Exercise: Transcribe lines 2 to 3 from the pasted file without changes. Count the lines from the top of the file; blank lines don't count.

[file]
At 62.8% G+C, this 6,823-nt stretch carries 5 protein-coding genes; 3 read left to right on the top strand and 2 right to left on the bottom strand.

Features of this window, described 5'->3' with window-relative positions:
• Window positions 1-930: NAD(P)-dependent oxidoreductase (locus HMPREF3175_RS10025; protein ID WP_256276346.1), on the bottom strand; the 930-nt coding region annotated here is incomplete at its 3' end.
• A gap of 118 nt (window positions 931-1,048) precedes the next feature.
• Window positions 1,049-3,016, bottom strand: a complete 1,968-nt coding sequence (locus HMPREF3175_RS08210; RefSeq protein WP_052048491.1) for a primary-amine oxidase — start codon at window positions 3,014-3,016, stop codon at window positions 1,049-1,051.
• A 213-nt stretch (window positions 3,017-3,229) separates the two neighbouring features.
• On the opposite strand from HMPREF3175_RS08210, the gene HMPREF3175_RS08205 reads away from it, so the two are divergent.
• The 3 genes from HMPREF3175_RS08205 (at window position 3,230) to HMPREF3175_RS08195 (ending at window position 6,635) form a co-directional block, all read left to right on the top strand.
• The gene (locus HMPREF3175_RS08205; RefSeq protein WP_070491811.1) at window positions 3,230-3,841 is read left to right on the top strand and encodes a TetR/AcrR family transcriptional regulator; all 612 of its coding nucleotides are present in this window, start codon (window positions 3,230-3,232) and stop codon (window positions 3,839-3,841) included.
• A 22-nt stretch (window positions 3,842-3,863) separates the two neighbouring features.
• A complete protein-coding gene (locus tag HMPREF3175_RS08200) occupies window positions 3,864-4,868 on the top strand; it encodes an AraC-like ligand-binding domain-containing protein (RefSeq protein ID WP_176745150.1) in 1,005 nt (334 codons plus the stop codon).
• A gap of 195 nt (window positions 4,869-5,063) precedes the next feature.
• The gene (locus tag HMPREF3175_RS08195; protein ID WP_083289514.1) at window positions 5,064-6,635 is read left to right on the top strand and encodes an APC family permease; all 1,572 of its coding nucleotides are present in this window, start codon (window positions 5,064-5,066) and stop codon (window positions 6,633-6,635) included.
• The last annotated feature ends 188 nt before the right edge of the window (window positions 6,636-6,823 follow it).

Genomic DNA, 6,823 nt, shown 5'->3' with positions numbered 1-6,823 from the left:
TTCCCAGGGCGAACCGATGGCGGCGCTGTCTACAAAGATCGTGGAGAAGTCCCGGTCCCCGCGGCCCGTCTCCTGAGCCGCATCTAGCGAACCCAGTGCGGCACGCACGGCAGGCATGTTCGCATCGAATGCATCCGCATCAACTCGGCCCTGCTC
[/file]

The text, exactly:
Features of this window, described 5'->3' with window-relative positions:
• Window positions 1-930: NAD(P)-dependent oxidoreductase (locus HMPREF3175_RS10025; protein ID WP_256276346.1), on the bottom strand; the 930-nt coding region annotated here is incomplete at its 3' end.